Dr. Amy Doherty

Let us seek health for ourselves, our community, and our world.


February 2016

Roasted Napa Cabbage

So there’s this secret to cruciferous vegetables. If you roast them with any type of dressing, it’s amazing.  I have done this with brussel sprouts, cauliflower, and today it’s with a Napa cabbage.  For this specific recipe, I put a different dressing on every fourth of the Napa cabbage head because I had leftover dressings from the week and I felt like it, but you don’t have to.  Got ginger dressing hanging around, or balsamic or Italian?  Cool, use those.  I will also provide some dressing ideas.

Ingredients and directions:

Take a Napa cabbage, cut it into fourths as demonstrated above, pour a dressing over it making sure it gets into all the leafy crevices.  The more the dressing infiltrates the cabbage, the more flavorful the product.  Bake at 450 degrees Farenheit for about 10 min, or until it is warm and crispy.  Consume.

Possible homemade dressings:

  1.  Italian- pour 1/3 c extra virgin olive oil (I chose a Tuscan flavored one), 2 tsps freshly ground black pepper , and 1.5 tablespoons Mediterranean spices with a pinch of salt onto the cabbage.  There are various Mediterranean/Italian spice mixes you could use, or make your own with choices such as garlic and onion powder, oregano, parsley, marjoram, basil of course, and rosemary.
  2. Asian: 1/4 c toasted sesame oil, 1/4 c Mirin, 1 tsp garlic powder, 1 T soy sauce, 2 T sesame seeds.
  3. Asian peanut sauce: same thing as above but add 2 T peanut butter and 2 T Sriracha or 2 tsp cayenne.
  4. Olive oil + balsamic + fresh ground black pepper

Easy Winter Miso

So I am taking a break from the whole Garbanzo bonanza on the blog, but not in real life so stay tuned.  In the mean time… Oh miso how I love thee.  So delicious, healthy and simple.  The first time I was introduced to Miso soup was my senior year in high school when my family was housing a Japanese foreign exchange student.  She explained, “Japanese people eat it, and everything Japanese people eat is healthy, so this is, too.”  I think she wasn’t far off, after researching the idea!

Miso is a fermented (read: full of probiotics), Asian soup traditionally served with tofu and nori. I keep a package around to make into quick, warm, filling soups with whatever veggies I have on hand.  Warm brothy soups in chilly months is the best, and in 340 A.D. Chinese medical practitioners touted its benefits to cure the common cold.  I am not aware of any randomized controlled trials on this, but it has worked for me in the past :-). Here is an example.


  • 3/4 c dried, sliced shiitake mushrooms or 1 c fresh
  • 2 c water
  • 4 cloves diced garlic
  • 2 chopped kale leaves
  • 2 T miso paste
  • 1 T sesame seeds (I like them roasted, put them in the oven at 375 until they are golden/your kitchen smells amazing for this option)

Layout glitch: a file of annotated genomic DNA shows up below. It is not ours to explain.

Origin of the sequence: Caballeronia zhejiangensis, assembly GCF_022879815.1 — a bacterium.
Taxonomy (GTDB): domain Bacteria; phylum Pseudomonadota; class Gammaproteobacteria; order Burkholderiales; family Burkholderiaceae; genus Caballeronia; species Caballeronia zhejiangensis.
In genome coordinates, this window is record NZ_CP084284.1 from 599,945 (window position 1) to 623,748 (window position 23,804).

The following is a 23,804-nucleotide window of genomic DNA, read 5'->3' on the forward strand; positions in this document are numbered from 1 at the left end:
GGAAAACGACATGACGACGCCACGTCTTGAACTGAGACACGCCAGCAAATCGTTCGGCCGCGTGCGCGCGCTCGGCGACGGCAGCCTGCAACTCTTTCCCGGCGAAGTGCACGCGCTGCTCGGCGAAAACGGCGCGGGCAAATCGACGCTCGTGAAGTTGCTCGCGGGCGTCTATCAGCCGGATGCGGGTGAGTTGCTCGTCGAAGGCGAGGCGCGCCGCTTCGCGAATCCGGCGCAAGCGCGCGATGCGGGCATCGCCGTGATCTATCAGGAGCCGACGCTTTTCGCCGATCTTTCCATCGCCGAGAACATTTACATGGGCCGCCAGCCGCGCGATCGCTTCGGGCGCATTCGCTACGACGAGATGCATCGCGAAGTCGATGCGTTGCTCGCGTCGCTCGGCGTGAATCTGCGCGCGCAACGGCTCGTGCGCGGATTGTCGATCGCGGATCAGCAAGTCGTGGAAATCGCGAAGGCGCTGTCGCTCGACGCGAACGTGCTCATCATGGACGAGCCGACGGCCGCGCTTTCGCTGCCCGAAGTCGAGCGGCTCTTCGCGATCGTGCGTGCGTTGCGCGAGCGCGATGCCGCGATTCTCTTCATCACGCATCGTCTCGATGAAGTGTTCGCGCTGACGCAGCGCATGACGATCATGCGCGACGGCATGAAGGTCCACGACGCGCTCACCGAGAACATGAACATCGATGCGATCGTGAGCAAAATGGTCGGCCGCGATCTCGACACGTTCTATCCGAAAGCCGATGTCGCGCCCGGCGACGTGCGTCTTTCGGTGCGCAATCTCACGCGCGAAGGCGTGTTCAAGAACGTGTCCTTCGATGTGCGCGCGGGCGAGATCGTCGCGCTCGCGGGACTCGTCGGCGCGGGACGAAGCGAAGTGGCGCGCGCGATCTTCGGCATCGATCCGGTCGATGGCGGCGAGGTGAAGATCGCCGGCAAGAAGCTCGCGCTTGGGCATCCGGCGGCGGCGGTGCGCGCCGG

• 1 grated carrot


  1. Put the mushrooms and garlic in the water and boil
  2. Add kale leaves, turn off heat.
  3. Add miso, sesame seeds, and carrot.  Yum you are done.
  4.  I like adding sesame seeds for protein and to make it filling, but tofu or any kind of seed or bean could fulfill the same purpose.  Also, if you don’t have kale, any kind of green will work!  Like celery better?  Cool, put it in instead.

Garbanzo Stuffed Dates

My latest foray into garbanzo creaminess brought me here. I like cheese stuffed dates, but … could this be an opportunity to use beans as superfood in a recipe instead of cheese? Cheese is pretty salty, and I wanted to avoid that, too, so I used apple cider vinegar for tanginess instead.  You can add salt if you choose.


1/3 cup garbanzo bean paste

1 T tahini

3 T apple cider vinegar

1 tsp ground black pepper plus more to taste

1 tsp smoked paprika

2 tsp nutritional yeast (optional)

Directions: Mix all ingredients, stuff in halved and pitted dates, consume.


Adding creaminess with Garbanzo beans

20160130_160455~2After I made that creamy greens dip/soup, I thought about all the uses for garbanzo beans to add creaminess to dishes.  Think about it: you can switch from eating dairy (something high in fat, cholesterol, and linked to prostate cancer and increased fracture risk) to beans,  which lower cholesterol/inflammation/blood pressure/blood glucose and diabetes markers all kinds of bad things. #winning

I mashed up a bunch of these chickpeas and added some tahini and garlic powder and pepper to make a thick paste.  I guess I can only use it for savory dishes now; should have waited on the garlic/pepper.  I’ve had really good chocolate chip cookies with the main ingredient being garbanzo beans.  Today I made an amalgamation risotto type dish.  I had Farro lying around, so I used that as the grain.  I sautéed frozen broccoli and collards, garlic and onion together, added the farro, and made a tangy sauce by mixing a portion of the bean paste with apple cider vinegar until it became a more mix-able consistency, added some orange zest and a pinch of salt.  It was super creamy and… risotto-y.  If you don’t have orange zest that’s fine, experiment! If I peel an orange to eat it, I often just freeze the peel so I can use it at times like these.  The peel is the most antioxidant-rich part of the fruit, might as well not waste it.  I plan on doing all kinds of creamy dishes using garbanzo beans instead of cheese over the course of the next week with this paste.

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